Just a few steps away, in Piazza del Quirinale, stands an obelisk with a fountain. It is flanked by two horses with gigantic Dioscuri (5.6 metres tall), Castor and Pollux. According to Greek mythology, the twins were sons of Zeus. The former was a horseman and the latter a great boxer. Pollux was immortal and Castor was not. When Castor was about to die, his brother shared his immortality with him. Since then, they spent one day in the realm of the dead and the other among the gods of Olympus.
Coming down from the Quirinale you will come across the Trevi Fountain. The statue of Oceanus stands in the centre of the monumental complex. He is depicted on a shell-shaped chariot driven by winged horses. The other statues include tritons and mythological as well as real sea creatures.
Standing in Piazza di Santa Maria sopra Minerva, behind the Pantheon, is one of the thirteen ancient obelisks of Rome – it too once part of the Iseo Campense – which Bernini placed on the back of a small marble elephant. The story goes that, out of spite of a Dominican priest of the nearby convent, the artist had the animal placed with its hind towards the convent, its trunk marking its disrespectful position and its tail to one side, making its offensive intent quite clear.
When you get to Piazza Navona, you will see many stone animals. The Moor Fountain represents an Ethiopian struggling with a dolphin. The Fontana dei Fiumi (The Fountain of the Four Rivers) shows at its base a horse, a long-tailed dolphin, a large fish, a monster with the skin of an armadillo, a sea serpent and a lion. The symbols of the Pamphilj coat-of-arms, the lilly and the dove, are visible on the upper part. Lastly, the Fountain of Neptune, which features in a central position a man struggling with a giant octopus. He is Neptune, ruler of the seas, and he is surrounded by nymphs, cupids and sea horses.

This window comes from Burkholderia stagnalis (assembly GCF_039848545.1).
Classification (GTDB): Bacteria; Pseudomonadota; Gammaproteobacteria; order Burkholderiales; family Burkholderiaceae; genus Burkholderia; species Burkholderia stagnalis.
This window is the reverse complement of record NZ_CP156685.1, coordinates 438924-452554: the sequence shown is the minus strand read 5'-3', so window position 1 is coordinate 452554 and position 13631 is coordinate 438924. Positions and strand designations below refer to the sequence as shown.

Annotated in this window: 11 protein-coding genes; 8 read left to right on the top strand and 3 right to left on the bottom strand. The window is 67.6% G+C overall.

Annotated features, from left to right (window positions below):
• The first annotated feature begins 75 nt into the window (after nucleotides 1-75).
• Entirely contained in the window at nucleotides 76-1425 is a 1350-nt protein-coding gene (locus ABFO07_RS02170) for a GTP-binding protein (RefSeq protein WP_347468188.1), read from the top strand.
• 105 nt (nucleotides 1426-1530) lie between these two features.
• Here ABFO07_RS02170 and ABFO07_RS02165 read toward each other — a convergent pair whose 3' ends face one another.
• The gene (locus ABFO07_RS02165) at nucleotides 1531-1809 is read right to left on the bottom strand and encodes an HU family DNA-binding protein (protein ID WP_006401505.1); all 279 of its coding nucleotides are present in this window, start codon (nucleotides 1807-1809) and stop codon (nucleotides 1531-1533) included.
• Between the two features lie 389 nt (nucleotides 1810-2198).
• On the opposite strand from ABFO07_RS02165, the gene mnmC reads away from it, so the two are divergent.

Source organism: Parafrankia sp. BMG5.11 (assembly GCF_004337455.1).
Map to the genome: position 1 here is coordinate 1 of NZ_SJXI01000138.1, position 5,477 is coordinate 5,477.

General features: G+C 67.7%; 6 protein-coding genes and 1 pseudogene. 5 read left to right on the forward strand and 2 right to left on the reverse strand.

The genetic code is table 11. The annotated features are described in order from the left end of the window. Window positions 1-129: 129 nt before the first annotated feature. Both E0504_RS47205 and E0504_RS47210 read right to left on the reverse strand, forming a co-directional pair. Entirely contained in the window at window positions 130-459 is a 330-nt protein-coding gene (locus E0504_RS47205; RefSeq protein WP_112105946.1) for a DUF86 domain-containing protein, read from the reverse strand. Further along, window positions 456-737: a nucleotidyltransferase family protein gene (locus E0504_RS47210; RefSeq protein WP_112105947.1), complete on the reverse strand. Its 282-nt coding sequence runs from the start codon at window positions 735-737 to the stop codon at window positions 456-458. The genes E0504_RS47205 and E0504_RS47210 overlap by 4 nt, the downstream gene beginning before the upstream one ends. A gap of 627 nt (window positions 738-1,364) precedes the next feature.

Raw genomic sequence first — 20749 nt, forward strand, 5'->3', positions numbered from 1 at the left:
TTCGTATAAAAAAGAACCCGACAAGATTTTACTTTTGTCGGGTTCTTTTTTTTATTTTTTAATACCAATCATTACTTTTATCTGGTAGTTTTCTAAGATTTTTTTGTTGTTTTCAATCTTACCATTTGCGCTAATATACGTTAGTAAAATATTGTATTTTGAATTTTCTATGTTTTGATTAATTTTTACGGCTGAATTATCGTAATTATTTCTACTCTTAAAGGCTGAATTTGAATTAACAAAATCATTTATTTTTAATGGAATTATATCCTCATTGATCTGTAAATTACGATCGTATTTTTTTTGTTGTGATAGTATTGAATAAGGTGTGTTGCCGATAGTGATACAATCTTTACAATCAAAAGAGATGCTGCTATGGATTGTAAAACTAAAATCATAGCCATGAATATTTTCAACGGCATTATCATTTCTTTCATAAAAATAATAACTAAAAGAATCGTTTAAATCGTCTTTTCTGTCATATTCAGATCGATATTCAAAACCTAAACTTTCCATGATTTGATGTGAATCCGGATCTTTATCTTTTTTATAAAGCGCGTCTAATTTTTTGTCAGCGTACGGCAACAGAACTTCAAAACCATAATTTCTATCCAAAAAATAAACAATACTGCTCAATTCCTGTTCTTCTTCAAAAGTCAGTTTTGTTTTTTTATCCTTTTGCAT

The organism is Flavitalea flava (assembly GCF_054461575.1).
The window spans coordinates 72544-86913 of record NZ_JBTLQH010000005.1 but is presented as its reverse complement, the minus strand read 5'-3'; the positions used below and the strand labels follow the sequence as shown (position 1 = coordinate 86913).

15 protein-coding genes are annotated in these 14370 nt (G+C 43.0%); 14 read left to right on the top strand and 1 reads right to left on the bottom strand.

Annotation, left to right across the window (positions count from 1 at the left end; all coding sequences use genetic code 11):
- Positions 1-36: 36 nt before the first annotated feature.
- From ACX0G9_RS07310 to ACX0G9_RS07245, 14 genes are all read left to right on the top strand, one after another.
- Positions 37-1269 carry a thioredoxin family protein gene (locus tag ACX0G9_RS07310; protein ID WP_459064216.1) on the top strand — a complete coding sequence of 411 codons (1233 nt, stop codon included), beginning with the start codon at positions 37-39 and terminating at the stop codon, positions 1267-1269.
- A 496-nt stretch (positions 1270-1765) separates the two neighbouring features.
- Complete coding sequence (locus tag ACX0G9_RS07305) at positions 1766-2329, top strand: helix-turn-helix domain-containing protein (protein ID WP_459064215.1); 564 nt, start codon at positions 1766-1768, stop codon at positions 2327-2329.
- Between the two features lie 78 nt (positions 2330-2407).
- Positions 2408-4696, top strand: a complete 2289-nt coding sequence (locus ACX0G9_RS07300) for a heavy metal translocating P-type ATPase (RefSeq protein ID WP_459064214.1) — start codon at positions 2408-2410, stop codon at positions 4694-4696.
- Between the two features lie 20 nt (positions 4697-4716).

A short distance from Piazza Navona is the Via dell’Orso. Its name apparently derives from a marble relief now attached to the wall on the corner of the Vicolo del Soldato. It depicts what appears to be a bear but is actually a lion attaching a wild boar. It seems that the lion was so ugly and awkward that it was mistaken for a bear.
This animal can also be seen on the majestic entrance of Palazzo Orsini in the Via Monte Giordano, where there are two bears.
Dating from a more recent period is the magnificent Fontana di Valle Giulia also known as the Fountain of the Turtles. Installed inside Villa Borghese, in front of the Modern Arts National Gallery, it has a very large round basin at which eight turtles arranged all around can be seen drinking.
Your last stop should be at the Coppedè quarter, where you can see the Fontana delle Rane (the Fountain of the Frogs) in the centre of Piazza Mincio. There are four human figures on the four corners of the fountain with their backs to each other. They are supporting a shell filled with the water flowing out of a large frog. At the base there are eight small crouching frogs which feed the basin with water ejected towards the centre.